# Thread: just one more question on Galois group

1. ## just one more question on Galois group

So, I have to determine the Galois group of $x^4-5$ over $\mathbb{Q}$, $\mathbb{Q}[\sqrt{5}]$, $\mathbb{Q}[\sqrt{-5}]$.

$f(x)=x^4-5$
That is irreducible over $\mathbb{Q}$ by Esienstein's criterion.
Resolvent is: $g(x)=x^3+20x=x(x^2+20)=x(x-\sqrt{-20})(x+\sqrt{-20})$
$\alpha=0, \beta=\sqrt{-20}, \gamma=-\sqrt{-20}$
$
\mathbb{Q}(\alpha, \beta, \gamma)=\mathbb{Q}(0, \sqrt{-20}, -\sqrt{-20})=\mathbb{Q}(\sqrt{-20})=\mathbb{Q}[\sqrt{-5}]$

$
[\mathbb{Q}(\alpha, \beta, \gamma):\mathbb{Q}]=2$

So $G$ is isomorphic to $D_4$ or $\mathbb{Z}_4$.
To determine which, we check is $f$ irreducible over $\mathbb{Q}[\sqrt{-5}]$
$
f(x)=(x^2-\sqrt{5})(x^2+\sqrt{5})$

Is this irreducible or not?

And what to do with
$\mathbb{Q}[\sqrt{5}]$, $\mathbb{Q}[\sqrt{-5}]$?

Thank you!

2. Originally Posted by marianne
So $G$ is isomorphic to $D_4$ or $\mathbb{Z}_4$.
To determine which, we check is $f$ irreducible over $\mathbb{Q}[\sqrt{-5}]$
$
f(x)=(x^2-\sqrt{5})(x^2+\sqrt{5})$

[COLOR=Red][COLOR=Black]Is this irreducible or not?
Argue that the splitting field has degree 8 over Q and so the Galois group has degree 8 as well.
This means the Galois group is $D_4$.

3. Originally Posted by ThePerfectHacker
Argue that the splitting field has degree 8 over Q and so the Galois group has degree 8 as well.
This means the Galois group is $D_4$.
Oh, I missed that, thank you!!!

Could you possibly help me out with , ?

4. Originally Posted by marianne
So, I have to determine the Galois group of $x^4-5$ over $\mathbb{Q}$, $\mathbb{Q}[\sqrt{5}]$, $\mathbb{Q}[\sqrt{-5}]$.

$f(x)=x^4-5$
That is irreducible over $\mathbb{Q}$ by Esienstein's criterion.
Resolvent is: $g(x)=x^3+20x=x(x^2+20)=x(x-\sqrt{-20})(x+\sqrt{-20})$
$\alpha=0, \beta=\sqrt{-20}, \gamma=-\sqrt{-20}$
$
\mathbb{Q}(\alpha, \beta, \gamma)=\mathbb{Q}(0, \sqrt{-20}, -\sqrt{-20})=\mathbb{Q}(\sqrt{-20})=\mathbb{Q}[\sqrt{-5}]$

$
[\mathbb{Q}(\alpha, \beta, \gamma):\mathbb{Q}]=2$

So $G$ is isomorphic to $D_4$ or $\mathbb{Z}_4$.
To determine which, we check is $f$ irreducible over $\mathbb{Q}[\sqrt{-5}]$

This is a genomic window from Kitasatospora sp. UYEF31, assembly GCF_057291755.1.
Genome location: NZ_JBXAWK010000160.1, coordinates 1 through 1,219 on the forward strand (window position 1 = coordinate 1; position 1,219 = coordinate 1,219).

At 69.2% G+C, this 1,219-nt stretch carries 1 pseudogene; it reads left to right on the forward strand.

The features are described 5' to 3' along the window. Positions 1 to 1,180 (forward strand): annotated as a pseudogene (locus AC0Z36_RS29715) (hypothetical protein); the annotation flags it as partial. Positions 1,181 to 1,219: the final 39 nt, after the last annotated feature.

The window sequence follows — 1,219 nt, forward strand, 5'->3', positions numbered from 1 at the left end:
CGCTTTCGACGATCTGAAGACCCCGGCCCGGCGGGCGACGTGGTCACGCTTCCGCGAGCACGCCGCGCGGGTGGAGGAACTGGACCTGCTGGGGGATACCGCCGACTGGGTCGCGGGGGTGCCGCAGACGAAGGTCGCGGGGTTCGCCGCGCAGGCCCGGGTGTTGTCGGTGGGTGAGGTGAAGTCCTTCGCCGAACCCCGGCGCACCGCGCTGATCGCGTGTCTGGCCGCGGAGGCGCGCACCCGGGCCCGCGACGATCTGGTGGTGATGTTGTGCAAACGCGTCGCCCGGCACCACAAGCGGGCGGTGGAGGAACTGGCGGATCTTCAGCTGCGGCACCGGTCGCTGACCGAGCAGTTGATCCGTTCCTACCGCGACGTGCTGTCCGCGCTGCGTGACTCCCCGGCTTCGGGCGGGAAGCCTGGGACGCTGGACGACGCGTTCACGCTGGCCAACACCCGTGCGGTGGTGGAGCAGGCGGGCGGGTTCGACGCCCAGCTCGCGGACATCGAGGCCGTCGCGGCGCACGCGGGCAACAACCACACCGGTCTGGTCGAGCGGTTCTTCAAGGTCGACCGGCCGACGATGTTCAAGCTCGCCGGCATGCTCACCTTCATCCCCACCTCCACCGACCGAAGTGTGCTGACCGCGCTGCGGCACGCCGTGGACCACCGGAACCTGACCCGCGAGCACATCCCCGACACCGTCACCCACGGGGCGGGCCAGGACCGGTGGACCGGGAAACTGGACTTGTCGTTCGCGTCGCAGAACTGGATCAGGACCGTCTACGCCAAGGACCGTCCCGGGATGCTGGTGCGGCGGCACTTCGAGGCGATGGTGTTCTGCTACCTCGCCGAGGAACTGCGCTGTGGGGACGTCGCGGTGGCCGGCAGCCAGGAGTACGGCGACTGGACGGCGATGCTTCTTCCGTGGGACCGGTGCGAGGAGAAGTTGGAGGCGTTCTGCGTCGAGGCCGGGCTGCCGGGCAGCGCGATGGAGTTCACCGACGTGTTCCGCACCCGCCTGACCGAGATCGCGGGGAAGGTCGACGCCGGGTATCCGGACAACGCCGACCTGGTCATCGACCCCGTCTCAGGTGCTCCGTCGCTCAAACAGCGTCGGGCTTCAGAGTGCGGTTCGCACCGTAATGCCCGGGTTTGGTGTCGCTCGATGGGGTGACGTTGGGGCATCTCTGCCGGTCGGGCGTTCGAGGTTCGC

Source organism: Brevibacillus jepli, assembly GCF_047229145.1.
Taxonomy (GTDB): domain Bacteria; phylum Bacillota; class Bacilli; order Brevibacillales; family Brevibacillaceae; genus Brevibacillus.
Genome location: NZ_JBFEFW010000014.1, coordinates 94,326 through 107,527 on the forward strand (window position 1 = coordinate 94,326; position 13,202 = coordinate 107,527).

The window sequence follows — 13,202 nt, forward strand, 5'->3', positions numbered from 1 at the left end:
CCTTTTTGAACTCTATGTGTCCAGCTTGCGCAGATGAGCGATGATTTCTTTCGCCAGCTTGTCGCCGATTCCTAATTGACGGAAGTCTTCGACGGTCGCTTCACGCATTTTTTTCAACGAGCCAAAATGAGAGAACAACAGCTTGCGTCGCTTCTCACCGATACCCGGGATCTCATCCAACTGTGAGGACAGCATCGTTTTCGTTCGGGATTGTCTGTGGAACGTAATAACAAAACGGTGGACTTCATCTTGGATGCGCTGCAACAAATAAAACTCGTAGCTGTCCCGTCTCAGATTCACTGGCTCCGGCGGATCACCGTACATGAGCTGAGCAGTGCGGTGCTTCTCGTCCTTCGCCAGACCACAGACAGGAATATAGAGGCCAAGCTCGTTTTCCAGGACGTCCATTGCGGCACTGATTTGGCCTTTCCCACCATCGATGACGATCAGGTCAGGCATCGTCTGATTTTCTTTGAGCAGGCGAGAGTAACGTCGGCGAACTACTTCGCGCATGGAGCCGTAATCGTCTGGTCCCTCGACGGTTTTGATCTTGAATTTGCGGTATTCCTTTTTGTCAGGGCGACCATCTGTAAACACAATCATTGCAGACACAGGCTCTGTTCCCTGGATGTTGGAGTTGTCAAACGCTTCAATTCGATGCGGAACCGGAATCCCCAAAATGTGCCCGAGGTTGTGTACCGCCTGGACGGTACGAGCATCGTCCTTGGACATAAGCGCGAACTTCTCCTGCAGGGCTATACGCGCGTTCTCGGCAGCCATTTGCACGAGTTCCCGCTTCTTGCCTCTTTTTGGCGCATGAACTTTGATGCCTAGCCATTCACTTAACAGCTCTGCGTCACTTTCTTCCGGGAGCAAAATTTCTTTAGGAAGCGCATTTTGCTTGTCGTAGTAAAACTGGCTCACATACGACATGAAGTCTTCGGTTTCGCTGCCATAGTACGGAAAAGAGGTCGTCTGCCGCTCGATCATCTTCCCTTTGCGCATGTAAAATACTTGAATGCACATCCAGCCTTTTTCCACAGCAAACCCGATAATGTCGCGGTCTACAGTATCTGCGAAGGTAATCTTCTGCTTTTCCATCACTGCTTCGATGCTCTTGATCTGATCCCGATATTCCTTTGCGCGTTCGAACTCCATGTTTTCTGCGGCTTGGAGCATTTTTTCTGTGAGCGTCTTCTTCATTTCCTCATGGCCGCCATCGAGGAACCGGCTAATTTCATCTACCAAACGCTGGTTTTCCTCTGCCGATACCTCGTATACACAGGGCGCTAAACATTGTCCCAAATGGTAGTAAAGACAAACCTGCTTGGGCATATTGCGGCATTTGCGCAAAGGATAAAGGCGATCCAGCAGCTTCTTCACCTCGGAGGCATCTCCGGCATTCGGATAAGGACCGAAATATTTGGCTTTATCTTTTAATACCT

$
f(x)=(x^2-\sqrt{5})(x^2+\sqrt{5})$

Is this irreducible or not?

And what to do with
$\mathbb{Q}[\sqrt{5}]$, $\mathbb{Q}[\sqrt{-5}]$?
Let $K$ be the splitting field for the resolvent, $x(x^2+20)$. As you have shown $K = \mathbb{Q}(\sqrt{-5})$ and so $[K:\mathbb{Q}]=2$. Therefore, the Galois group is either $\mathbb{Z}_4$ or $D_4$. It all depends whether or not $f$ is irreducible over $K$. First $f$ has NO roots in $K$ because the roots of $f$ are: $\pm\sqrt[4]{5}, \pm i\sqrt[4]{5}$. These numbers have degree four over $\mathbb{Q}$ while $K$ is only a degree two extension. Thus, you need to show that $(x^2 + ax + b)(x^2 + cx + d) = x^4 - 5$ is impossible for $a,b,c,d\in K$. To simplify things we will appeal to a result from number theory, that the ring of integers in $\mathbb{Q}(\sqrt{d})$ is $\mathbb{Z}[\sqrt{d}]$ if $d\equiv 2,3(\bmod 4)$. Thus, the ring of integers in $\mathbb{Q}(\sqrt{-5})$ is $\mathbb{Z}[\sqrt{-5}]$ i.e. a field of fractions of $\mathbb{Z}[\sqrt{-5}]$ is $\mathbb{Q}(\sqrt{-5})$. By Gauss' Lemma (the general one) to prove irreduciblity of $x^4 - 5$ over $K$ it sufficies to prove irreducibility of $x^4 - 5$ over $\mathbb{Z}[\sqrt{-5}]$. Since we have $(x^2 + ax + b)(x^2 + bx + d) = x^4 - 5$ where $a,b,c,d,\in \mathbb{Z}[\sqrt{-5}]$ if we expand we get $x^4+(a+c)x^3+(b+ac + d)x^2 +(ad+bc)x+bd = x^4 - 5$. I think (I did not check this!) that it is only possible to get $bd = -5$ if $b=d=\pm \sqrt{-5}$, now show that both those cases lead to impossibilities in the coefficiensts $a,b,c,d$. Can you be the mathematician of the gaps and fill them in?

5. Originally Posted by ThePerfectHacker
To simplify things we will appeal to a result from number theory, that the ring of integers in $\mathbb{Q}(\sqrt{d})$ is $\mathbb{Z}[\sqrt{d}]$ if $d\equiv 2,3(\bmod 4)$. Thus, the ring of integers in $\mathbb{Q}(\sqrt{-5})$ is $\mathbb{Z}[\sqrt{-5}]$ i.e. a field of fractions of $\mathbb{Z}[\sqrt{-5}]$ is $\mathbb{Q}(\sqrt{-5})$.
I have something similar, but it's $x^4-7$ over $\mathbb{Q}[\sqrt{-7}]$. How do I check is $f$ irreducible? I can't use the number theory result you provided.

6. Originally Posted by georgel
I have something similar, but it's $x^4-7$ over $\mathbb{Q}[\sqrt{-7}]$. How do I check is $f$ irreducible? I can't use the number theory result you provided.
If $d\equiv 1(\bmod 4)$ the ring of integers of $\mathbb{Q}(\sqrt{d})$ is given by $\{ \tfrac{a+b\sqrt{d}}{2} | a\equiv b(\bmod 2) \}$.